Family Voices - 1982

Programme Cover

Family Voices, under the title of Other Places (Collection of Three Plays), Cottesloe Theatre, London, October 1982, in a triple bill with Victoria Station and A Kind of Alaska

Voice One - Nigel Havers
Voice Two - Anna Massey
Voice Three - Paul Rogers

Director - Peter Hall
Design and Lighting - John Bury
Stage Manager - John Caulfield
Staff Director - Kenneth Mackintosh

Production Manager - Jason Barnes

"The young man on whose (unuttered?) thoughts or (unwritten?) letters addressed to his mother we eavesdrop throughout Family Voices has chosen his other place. It is a substitute home, with all the glamour that burgeoning fantasy can confer: the social glamour of the scarlet Lady Withers and her icily familiar patronage, the sexual glamour of Jane, and the mother-comforts of the boozily grieving Mrs Withers, her romantic past and penchant for a cuddle. Throughout the bulletins, the abandoned mother of 'real life' moves from desolation to piqued possessiveness in her replies, and her son's old dependency steadily reasserts itself; not, if it is clear, out of sympathy for her plight, but out of growing unease with his own set-up.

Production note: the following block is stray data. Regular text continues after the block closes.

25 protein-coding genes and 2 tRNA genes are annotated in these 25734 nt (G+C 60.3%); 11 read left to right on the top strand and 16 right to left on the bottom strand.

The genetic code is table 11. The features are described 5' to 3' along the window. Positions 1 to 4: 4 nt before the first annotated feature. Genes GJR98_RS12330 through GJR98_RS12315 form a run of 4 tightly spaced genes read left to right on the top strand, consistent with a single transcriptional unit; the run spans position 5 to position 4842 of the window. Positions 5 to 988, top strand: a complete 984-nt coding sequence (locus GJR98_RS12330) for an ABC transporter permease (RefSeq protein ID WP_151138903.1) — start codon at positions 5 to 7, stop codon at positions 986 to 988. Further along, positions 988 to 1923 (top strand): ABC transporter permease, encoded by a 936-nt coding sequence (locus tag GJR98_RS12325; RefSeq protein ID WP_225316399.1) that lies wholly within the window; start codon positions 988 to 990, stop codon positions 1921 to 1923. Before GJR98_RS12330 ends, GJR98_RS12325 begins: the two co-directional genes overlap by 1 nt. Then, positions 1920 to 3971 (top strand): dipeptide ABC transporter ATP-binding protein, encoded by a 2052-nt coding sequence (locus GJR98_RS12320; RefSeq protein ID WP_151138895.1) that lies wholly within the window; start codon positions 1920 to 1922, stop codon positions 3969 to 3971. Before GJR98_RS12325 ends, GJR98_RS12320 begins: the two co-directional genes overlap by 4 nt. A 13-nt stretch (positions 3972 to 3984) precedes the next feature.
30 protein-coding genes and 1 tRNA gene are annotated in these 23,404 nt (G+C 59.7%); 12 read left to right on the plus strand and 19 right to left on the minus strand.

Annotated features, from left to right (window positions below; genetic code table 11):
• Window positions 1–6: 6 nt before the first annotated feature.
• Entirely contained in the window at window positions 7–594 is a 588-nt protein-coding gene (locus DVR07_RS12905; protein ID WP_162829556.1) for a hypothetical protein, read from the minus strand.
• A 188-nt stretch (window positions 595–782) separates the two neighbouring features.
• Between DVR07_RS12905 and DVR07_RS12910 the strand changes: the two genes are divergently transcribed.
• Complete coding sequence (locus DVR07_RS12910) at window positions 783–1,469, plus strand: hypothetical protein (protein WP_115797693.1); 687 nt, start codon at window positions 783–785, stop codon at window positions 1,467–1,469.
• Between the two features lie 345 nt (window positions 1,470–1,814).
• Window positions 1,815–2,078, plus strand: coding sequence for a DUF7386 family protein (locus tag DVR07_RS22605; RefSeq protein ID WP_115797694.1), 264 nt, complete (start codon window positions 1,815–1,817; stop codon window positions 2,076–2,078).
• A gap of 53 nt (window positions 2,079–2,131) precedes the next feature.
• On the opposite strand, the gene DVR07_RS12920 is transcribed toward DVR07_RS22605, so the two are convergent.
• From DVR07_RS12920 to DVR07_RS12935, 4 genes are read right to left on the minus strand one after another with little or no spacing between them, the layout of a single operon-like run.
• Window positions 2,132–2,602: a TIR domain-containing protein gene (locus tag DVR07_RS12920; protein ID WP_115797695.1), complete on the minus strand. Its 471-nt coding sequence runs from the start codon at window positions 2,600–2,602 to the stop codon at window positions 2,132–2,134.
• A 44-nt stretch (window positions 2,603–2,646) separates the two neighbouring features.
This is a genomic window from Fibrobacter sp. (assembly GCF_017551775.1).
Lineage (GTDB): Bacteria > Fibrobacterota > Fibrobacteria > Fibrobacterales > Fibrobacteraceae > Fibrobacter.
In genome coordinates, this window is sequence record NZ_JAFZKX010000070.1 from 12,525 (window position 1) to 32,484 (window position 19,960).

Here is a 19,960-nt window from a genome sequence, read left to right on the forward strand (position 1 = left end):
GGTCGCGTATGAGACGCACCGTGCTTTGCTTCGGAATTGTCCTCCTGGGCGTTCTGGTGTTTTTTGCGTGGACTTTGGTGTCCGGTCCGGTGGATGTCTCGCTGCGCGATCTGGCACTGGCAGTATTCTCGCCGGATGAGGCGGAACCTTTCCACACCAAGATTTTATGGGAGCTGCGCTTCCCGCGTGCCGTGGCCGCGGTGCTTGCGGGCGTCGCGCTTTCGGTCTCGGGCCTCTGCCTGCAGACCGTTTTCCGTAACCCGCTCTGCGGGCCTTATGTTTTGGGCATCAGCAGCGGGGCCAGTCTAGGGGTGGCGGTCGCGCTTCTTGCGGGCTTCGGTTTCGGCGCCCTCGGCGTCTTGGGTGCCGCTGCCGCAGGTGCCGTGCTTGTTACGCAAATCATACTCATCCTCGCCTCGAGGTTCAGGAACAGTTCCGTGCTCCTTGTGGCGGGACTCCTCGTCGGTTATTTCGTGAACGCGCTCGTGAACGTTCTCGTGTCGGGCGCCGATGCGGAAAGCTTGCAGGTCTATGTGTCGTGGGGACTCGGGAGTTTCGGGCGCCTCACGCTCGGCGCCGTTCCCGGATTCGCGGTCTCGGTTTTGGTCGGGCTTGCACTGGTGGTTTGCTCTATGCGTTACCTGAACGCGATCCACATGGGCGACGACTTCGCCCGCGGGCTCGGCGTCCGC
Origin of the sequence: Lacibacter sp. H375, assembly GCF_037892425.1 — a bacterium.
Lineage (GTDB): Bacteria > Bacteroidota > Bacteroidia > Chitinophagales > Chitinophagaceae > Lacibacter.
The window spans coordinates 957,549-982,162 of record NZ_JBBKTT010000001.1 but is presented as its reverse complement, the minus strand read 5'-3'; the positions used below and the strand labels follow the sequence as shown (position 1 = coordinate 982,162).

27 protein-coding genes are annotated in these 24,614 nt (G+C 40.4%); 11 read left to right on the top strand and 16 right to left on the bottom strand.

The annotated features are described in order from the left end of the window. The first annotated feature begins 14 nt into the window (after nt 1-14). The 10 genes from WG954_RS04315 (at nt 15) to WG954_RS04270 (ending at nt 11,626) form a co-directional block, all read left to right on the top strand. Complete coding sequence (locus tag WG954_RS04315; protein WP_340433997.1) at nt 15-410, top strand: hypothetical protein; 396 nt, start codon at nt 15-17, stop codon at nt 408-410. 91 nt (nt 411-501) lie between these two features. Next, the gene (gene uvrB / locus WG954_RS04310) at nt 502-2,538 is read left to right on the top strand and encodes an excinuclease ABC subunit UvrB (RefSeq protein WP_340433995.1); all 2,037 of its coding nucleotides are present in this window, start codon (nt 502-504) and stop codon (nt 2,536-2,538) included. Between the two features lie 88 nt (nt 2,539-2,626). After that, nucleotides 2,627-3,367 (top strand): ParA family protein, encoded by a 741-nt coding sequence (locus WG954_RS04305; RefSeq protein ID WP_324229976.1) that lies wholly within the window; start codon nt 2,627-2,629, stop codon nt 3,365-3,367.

Anna Massey and Nigel Havers

The young man may be getting his Withers wrong; or so the shift of real tension and inventiveness, away from this comedy of ambivalence in his dealings with the ladies, onto his encounters with the even more alarming menfolk, would imply. 'I could crush a slip of a lad like you to death, the death I understand love to be', says one, a 'big man', a 'policeman by trade' called upon to exert breathtaking self-discipline in the interests of staying on the right side of God; 'This is a place of creatures up and down stairsÖa catapulting ordure of gross and ramshackle shenanigans, openended paraphernalia. Follow me?' opines the other, older occupant. In the face of such grotesque passion and conviction the young man's jauntily-affected knowingness melts away: he will return to the fold, the venomous ministrations of his mother, the vengeful shade of his father who died 'in lamentation and in oath' and whose voice speaks the most chilling words of the piece: 'What I have to say to you will never be said'. This small comic-horror masterpiece, first seen and heard last year, is expertly revived with Nigel Havers taking the part then played by the suavely thuggish Michael Kitchen: Havers seems less capable of having made it all up, but is no less compelling for that. "
Alan Jenkins
The Times Literary Supplement, 29 October 1982
with kind permission

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